The number of Americans applying for unemployment benefits slid last week to 803,000, but remained at elevated levels as efforts to curb a resurgence of coronavirus cases continued to drag on the US labour market.
Weekly jobless claims decreased by 89,000 in the week ending December 19, compared with the previous week, when claims were revised higher to 892,000, the labour department said on Wednesday. Economists had expected claims to dip to 880,000.
That came alongside a decline of 56,960 in claims for federal pandemic unemployment assistance (PUA) to 397,511, the labour department said.
There were 5.3m Americans actively collecting state jobless aid as of December 12, a decrease of 170,000 from a week before. Economists cautioned this could have been driven by the exhaustion of benefits by some unemployed workers, rather than people finding new work.
About 20.4m people continue to receive unemployment benefits of some kind nine months after the pandemic began.
The virus is rampant across the US with new cases and hospitalisations hitting record numbers in some parts of the country, while the death toll has passed 300,000. And there are fears the country will miss its target of inoculating 20m people by the end of the year.
Congress this week approved a $900bn stimulus package that includes nearly $300bn in small business relief, a new round of direct payments of up to $600 for American adults, and $300 a week in extra unemployment benefits until mid-March.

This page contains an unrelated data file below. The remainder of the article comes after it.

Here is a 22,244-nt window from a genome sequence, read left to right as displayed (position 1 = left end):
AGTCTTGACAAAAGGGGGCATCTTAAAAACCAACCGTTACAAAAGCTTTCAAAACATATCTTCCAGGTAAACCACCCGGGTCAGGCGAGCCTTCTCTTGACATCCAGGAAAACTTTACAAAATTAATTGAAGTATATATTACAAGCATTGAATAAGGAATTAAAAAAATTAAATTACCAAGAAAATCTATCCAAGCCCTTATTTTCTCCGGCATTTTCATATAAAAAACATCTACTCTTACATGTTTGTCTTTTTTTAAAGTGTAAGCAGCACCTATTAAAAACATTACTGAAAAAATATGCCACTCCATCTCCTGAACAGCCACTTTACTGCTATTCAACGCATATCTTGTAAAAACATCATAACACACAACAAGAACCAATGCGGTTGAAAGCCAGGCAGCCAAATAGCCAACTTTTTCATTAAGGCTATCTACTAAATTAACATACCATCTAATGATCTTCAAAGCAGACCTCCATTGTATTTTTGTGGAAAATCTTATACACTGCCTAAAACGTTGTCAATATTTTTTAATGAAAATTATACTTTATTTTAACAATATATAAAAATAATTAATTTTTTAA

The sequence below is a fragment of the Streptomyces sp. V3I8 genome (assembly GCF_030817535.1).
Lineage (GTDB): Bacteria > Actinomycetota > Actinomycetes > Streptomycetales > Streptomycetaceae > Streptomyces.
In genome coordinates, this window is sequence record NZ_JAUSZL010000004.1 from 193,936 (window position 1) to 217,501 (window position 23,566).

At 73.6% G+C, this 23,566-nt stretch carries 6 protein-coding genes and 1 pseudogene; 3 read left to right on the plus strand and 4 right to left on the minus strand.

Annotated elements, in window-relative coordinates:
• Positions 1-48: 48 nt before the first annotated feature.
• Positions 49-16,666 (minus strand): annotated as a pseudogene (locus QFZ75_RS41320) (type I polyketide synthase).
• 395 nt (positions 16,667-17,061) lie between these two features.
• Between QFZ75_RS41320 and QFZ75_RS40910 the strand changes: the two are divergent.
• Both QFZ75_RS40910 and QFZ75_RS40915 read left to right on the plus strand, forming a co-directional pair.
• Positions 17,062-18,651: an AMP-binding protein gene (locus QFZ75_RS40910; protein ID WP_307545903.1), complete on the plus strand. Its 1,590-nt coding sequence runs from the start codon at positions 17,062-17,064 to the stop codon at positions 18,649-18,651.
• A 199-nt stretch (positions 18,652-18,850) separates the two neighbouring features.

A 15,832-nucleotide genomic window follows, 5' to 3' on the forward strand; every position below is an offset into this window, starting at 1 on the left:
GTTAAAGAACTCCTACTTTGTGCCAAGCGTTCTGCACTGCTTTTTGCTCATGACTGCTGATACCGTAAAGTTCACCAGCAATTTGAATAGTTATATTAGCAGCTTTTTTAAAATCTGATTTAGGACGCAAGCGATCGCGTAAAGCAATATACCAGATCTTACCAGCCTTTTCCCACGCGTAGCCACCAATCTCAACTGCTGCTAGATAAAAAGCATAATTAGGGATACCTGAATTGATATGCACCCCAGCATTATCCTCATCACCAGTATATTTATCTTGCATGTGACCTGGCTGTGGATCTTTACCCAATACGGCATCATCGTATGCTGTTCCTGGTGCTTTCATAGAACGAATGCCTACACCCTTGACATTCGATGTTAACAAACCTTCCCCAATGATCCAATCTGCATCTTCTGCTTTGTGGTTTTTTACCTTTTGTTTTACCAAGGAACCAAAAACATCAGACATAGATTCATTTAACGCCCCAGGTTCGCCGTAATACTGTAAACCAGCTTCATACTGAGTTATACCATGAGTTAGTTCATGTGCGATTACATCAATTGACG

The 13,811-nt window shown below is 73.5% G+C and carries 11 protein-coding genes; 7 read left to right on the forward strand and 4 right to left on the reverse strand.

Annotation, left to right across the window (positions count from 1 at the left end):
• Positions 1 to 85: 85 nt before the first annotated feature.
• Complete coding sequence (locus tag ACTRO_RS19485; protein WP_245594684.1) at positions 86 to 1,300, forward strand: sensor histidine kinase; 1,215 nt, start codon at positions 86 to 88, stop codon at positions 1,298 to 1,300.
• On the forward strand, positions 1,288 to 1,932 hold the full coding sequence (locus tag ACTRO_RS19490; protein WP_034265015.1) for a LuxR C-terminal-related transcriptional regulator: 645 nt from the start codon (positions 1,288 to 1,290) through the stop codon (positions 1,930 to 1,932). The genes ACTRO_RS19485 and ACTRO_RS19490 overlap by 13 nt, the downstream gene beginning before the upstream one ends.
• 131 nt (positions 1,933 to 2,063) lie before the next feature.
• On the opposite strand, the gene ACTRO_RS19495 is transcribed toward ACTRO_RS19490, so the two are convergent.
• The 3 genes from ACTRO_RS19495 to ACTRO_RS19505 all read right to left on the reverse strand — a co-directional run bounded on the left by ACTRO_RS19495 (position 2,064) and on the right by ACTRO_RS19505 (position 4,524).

However, on Tuesday night, US president Donald Trump rejected the stimulus bill, saying the landmark economic relief package was a “disgrace” while calling for higher direct payments and less money for foreign aid.
Lawmakers hope the second-largest economic relief bill in American history will help cushion the blow to the economy until the rollout of the vaccine enables the easing of restrictions.
The potential stimulus cheques come as personal incomes fell 1.1 per cent in November from the previous month and household spending declined 0.4 per cent.
Economists argue that the latest relief bill has come too late to avoid a big slowdown in the labour market and a reduction in consumer spending, meaning that president-elect Joe Biden will inherit a weak economy when he takes office next month.